Newspaper article THE JOURNAL RECORD
Innovator of the Year Profile: OKC-Based Francis Tuttle Technology Center
Cost of incarcerating a minimum-security offender in an Oklahoma prison - $16,000 per year.
The amount of earnings lost by this individual not being in the workplace - at least $20,000 per year.
Turning a young offender into a productive citizen - priceless.
Through its Young Probationer Construction Trades program, Francis Tuttle Technology Center strives to encourage young people away from a life of crime. The program is designed to help guide young Oklahomans (ages 18-29) to a better life by offering them skills training in a high-growth, high-demand and economically vital industry relevant to the Oklahoma and U.S. economies.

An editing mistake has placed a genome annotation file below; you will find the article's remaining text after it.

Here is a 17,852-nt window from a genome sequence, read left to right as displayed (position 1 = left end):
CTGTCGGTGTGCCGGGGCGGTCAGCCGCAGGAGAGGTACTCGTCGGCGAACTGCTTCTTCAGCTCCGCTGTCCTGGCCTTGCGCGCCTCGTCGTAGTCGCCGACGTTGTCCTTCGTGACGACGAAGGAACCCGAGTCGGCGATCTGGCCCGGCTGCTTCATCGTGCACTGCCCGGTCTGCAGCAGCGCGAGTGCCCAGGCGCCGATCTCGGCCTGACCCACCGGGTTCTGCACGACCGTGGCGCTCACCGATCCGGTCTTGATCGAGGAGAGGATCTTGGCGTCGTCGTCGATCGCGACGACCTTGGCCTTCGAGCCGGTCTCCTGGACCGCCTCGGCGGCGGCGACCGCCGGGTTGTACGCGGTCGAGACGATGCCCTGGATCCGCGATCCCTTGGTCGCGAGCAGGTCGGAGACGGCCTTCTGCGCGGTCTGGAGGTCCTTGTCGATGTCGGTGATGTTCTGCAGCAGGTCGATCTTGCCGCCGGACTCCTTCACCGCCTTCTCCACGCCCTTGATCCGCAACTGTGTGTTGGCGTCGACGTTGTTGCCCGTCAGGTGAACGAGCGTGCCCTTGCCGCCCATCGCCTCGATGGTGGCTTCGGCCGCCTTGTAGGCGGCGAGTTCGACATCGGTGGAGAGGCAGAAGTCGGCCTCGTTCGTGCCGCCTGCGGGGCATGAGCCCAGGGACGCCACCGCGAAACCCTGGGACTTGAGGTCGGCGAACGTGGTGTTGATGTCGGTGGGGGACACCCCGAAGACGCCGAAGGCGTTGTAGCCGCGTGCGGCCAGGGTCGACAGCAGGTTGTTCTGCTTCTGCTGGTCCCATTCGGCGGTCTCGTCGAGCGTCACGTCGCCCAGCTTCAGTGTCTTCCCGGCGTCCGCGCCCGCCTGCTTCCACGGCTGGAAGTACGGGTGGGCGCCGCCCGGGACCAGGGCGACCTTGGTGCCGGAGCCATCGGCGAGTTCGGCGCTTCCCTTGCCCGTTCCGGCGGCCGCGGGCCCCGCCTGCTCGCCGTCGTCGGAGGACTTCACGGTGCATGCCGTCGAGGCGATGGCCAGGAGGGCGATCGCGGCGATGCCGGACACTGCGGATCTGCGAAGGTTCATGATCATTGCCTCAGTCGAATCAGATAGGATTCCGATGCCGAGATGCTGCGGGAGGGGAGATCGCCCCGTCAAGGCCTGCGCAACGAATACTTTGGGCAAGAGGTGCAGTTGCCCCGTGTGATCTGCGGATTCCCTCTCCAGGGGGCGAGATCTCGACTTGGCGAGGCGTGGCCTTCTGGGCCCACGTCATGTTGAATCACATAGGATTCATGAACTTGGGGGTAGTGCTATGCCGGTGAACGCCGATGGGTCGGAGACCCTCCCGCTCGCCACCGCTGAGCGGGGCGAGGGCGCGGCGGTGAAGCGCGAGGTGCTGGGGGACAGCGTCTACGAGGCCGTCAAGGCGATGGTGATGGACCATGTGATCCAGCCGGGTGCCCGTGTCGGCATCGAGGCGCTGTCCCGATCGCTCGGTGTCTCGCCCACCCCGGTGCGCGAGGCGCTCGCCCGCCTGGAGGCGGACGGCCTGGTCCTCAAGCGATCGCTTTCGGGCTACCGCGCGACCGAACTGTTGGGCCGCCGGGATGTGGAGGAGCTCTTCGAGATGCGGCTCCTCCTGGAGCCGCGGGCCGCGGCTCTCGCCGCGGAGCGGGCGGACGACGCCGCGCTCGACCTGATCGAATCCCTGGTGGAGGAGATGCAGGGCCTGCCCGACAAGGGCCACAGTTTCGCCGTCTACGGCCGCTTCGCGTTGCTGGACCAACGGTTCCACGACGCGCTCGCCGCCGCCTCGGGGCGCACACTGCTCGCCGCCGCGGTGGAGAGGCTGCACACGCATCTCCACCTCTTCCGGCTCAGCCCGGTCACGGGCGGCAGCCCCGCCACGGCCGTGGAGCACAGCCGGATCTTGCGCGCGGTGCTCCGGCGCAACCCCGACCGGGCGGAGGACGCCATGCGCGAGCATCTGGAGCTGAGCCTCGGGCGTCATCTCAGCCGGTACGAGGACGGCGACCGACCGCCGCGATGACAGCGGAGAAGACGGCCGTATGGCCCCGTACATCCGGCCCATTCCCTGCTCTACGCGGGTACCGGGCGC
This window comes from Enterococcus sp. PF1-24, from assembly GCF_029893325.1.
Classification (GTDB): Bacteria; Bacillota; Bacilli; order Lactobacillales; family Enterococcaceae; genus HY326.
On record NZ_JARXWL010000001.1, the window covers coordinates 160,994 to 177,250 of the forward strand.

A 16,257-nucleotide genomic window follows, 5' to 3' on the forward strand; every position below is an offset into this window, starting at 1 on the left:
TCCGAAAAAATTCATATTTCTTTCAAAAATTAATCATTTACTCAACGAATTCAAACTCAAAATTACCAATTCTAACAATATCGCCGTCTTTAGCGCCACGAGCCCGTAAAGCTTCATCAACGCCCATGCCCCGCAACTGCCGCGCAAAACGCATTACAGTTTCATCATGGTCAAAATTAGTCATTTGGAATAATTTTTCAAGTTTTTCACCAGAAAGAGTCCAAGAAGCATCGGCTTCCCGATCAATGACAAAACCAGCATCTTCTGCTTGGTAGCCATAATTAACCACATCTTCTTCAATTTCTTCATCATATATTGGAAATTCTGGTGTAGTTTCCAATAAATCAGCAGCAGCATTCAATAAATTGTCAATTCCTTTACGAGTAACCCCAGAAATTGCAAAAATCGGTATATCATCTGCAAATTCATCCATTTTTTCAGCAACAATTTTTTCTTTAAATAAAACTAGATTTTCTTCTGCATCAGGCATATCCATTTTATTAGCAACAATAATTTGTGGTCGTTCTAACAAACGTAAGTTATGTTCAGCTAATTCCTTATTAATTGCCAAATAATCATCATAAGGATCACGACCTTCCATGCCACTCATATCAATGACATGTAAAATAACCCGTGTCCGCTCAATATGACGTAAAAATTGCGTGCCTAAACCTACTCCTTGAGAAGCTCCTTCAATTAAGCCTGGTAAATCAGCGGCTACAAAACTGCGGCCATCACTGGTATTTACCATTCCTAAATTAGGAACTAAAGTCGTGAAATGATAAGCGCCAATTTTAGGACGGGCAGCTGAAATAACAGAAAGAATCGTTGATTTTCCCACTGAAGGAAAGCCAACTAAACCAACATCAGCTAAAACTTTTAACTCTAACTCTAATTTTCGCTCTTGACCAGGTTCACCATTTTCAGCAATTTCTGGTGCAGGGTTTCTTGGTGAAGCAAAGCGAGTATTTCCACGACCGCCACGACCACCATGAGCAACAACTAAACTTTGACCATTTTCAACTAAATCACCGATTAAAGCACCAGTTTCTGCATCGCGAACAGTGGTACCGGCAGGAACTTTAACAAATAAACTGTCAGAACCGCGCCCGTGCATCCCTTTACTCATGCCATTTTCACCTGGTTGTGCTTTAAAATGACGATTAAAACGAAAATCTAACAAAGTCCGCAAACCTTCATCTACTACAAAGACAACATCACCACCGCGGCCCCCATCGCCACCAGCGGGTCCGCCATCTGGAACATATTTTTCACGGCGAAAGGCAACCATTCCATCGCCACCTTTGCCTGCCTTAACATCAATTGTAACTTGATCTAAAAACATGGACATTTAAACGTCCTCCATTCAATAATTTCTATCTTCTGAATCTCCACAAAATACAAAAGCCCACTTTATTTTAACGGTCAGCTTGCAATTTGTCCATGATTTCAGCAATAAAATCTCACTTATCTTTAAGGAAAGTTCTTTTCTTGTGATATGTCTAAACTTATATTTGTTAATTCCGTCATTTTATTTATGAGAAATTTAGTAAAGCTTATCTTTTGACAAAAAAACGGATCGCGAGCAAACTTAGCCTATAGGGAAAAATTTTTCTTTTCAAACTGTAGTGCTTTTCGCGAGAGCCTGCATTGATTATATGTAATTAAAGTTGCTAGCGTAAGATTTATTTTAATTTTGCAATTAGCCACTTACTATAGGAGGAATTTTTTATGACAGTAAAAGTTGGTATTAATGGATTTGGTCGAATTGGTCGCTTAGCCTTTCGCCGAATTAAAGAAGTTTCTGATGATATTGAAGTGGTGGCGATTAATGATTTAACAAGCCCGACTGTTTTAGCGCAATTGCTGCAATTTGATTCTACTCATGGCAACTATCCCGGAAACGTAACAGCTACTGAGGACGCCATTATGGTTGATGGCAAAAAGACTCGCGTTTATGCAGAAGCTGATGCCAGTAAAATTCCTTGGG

Participants also learn academic skills toward successful completion of a high school diploma or GED as well as a framework of critical life skills that many lack prior to their participation, all while helping to deter them from a life of crime. Life skills curriculum includes such things as teamwork on the job, conflict resolution, employment interviewing, basic money management and how to purchase a car or house as well as other skill sets these young people may not have acquired, but that are necessary for most citizens. In addition, students receive training for the Oklahoma Career Readiness Certificate (WorkKeys).
The Oklahoma Department of Career and Technology Education (CareerTech) Skills Center system has successfully integrated similar training for inmates throughout Oklahoma's prison system since the early 1970s. The results showed that once trained for a career, the vast majority refrain from criminal behavioral. …